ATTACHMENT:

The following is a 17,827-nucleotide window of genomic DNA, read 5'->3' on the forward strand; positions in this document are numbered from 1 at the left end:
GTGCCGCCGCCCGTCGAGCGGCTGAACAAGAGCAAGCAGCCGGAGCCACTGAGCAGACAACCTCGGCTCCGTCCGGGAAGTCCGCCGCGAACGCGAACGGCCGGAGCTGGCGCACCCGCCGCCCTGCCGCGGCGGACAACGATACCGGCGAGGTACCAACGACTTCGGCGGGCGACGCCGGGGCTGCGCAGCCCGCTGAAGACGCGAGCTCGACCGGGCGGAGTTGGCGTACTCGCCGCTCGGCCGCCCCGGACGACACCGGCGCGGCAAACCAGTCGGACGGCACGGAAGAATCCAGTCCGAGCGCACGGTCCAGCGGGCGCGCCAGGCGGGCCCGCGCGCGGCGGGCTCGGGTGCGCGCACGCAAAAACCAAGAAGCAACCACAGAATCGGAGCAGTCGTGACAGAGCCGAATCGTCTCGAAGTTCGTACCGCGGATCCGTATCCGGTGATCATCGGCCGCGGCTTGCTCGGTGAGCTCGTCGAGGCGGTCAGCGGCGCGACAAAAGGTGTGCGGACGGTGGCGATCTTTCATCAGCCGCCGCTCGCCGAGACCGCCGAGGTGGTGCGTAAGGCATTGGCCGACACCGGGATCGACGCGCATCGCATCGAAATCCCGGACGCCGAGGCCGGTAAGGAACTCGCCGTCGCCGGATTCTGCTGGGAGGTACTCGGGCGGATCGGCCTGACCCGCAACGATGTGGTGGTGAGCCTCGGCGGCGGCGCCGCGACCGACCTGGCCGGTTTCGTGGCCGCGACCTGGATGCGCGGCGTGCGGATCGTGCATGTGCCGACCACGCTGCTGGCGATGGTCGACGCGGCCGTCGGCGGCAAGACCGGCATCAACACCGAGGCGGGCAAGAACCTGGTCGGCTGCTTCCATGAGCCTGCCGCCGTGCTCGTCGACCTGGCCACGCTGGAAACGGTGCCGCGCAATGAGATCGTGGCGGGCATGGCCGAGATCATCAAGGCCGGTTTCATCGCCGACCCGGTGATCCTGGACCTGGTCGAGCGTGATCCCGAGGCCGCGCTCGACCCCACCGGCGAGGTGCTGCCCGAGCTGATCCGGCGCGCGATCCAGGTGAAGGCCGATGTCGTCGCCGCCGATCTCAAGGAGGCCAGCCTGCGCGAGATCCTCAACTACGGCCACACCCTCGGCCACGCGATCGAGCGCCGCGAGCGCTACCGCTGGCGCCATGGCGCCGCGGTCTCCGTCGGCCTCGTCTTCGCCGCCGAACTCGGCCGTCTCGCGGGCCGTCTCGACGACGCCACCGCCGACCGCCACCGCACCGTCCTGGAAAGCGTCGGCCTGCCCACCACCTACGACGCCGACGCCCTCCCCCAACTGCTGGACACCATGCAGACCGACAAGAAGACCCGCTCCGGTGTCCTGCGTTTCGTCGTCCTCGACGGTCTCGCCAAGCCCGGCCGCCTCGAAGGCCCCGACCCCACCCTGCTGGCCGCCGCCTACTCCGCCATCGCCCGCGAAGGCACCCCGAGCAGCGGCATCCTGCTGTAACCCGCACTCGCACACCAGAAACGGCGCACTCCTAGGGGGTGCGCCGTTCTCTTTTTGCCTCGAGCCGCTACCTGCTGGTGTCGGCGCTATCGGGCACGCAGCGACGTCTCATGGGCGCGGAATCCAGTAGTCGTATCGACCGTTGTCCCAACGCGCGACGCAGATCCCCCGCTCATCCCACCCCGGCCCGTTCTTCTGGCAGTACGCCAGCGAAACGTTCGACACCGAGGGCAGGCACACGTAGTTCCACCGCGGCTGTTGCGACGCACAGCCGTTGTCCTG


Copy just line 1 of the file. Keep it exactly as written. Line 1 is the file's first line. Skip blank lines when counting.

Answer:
The following is a 17,827-nucleotide window of genomic DNA, read 5'->3' on the forward strand; positions in this document are numbered from 1 at the left end: